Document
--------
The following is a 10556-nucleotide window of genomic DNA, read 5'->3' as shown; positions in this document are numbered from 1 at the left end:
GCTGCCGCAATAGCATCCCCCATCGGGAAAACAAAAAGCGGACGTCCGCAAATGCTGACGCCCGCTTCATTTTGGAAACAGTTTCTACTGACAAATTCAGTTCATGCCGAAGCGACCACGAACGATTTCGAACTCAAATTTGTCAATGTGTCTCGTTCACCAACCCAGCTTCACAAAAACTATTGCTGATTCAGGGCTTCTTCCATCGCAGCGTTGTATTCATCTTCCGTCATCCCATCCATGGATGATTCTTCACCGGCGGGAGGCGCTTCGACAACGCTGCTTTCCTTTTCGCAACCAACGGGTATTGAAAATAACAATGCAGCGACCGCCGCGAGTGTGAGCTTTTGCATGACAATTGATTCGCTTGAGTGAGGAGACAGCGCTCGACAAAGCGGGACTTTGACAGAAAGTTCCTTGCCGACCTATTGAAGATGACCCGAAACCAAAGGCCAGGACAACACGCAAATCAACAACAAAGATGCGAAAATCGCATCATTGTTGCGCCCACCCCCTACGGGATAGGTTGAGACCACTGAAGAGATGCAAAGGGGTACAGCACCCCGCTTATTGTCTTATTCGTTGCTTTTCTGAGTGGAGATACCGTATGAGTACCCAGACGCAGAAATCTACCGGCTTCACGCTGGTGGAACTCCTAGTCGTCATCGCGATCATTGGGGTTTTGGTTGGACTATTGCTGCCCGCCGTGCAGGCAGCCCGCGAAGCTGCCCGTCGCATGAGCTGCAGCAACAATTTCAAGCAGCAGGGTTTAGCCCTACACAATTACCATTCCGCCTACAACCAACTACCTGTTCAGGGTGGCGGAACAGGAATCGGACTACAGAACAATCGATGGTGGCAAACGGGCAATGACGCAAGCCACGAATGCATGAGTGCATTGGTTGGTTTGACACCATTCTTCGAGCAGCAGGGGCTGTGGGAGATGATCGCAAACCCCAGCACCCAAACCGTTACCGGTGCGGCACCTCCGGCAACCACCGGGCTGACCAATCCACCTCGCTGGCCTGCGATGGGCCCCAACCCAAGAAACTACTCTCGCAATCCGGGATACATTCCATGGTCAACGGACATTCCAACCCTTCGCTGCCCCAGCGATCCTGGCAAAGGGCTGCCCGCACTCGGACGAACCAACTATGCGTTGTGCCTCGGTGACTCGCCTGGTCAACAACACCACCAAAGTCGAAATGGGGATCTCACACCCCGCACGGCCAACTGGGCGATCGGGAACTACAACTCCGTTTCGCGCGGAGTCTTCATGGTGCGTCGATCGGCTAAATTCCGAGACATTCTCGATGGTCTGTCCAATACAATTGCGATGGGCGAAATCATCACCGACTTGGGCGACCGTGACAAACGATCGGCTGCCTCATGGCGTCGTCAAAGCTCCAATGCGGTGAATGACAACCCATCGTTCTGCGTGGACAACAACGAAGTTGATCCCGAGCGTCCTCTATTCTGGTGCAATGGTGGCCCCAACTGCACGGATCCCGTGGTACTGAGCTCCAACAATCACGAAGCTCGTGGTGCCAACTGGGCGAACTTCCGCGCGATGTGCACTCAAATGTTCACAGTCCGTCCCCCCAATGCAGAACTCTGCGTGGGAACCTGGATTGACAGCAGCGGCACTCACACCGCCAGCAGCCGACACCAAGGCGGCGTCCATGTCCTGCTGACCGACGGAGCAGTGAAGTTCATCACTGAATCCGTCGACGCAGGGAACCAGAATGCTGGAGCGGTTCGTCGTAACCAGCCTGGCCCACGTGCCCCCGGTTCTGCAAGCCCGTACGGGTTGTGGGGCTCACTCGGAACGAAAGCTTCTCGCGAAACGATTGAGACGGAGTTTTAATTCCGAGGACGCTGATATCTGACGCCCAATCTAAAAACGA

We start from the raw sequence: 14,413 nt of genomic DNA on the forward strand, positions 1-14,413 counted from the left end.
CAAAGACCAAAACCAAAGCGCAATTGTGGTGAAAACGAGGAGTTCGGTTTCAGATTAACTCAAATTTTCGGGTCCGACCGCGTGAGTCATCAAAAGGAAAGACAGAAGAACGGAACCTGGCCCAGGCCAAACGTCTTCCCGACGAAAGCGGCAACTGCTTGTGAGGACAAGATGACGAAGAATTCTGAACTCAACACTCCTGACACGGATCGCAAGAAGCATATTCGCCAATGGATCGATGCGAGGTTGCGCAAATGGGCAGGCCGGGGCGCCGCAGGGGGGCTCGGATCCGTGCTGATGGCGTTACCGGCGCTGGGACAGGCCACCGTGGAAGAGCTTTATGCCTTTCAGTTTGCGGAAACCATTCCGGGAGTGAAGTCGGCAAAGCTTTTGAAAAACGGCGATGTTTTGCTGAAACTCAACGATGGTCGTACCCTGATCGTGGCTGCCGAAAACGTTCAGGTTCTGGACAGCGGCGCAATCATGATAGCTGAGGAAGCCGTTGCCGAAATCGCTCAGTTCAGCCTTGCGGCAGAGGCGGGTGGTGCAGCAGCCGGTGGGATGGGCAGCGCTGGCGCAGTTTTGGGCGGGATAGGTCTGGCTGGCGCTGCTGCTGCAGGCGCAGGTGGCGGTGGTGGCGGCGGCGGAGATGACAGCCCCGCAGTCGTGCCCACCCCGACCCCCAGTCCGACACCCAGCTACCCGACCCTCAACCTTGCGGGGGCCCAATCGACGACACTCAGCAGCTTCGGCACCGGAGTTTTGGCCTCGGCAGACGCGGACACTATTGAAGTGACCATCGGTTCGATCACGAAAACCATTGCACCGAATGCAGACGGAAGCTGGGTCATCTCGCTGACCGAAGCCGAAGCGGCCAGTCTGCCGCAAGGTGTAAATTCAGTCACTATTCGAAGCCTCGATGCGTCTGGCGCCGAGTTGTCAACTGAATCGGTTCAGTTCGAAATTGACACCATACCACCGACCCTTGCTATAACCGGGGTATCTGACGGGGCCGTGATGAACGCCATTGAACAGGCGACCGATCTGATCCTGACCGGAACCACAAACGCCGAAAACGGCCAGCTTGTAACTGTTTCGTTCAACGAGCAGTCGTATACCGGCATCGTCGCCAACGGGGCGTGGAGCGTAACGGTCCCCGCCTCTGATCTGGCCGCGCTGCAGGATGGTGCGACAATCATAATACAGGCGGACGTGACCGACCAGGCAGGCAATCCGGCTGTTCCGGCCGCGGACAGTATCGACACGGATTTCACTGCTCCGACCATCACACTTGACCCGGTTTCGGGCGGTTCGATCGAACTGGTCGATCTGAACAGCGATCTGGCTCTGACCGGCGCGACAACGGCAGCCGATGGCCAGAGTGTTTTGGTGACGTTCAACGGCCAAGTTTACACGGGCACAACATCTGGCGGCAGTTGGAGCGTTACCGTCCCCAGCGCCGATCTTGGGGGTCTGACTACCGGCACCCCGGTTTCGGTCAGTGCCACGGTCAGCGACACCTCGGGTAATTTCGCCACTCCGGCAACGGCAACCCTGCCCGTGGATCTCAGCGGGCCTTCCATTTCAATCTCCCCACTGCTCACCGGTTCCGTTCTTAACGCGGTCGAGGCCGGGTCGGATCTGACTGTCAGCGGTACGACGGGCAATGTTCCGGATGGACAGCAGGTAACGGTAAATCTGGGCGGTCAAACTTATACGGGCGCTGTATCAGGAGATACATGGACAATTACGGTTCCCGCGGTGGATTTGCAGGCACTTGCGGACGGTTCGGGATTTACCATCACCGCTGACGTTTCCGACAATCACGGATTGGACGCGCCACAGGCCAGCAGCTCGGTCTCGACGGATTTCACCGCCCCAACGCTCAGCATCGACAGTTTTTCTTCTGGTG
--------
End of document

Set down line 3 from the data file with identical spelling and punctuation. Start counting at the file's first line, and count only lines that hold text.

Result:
We start from the raw sequence: 14,413 nt of genomic DNA on the forward strand, positions 1-14,413 counted from the left end.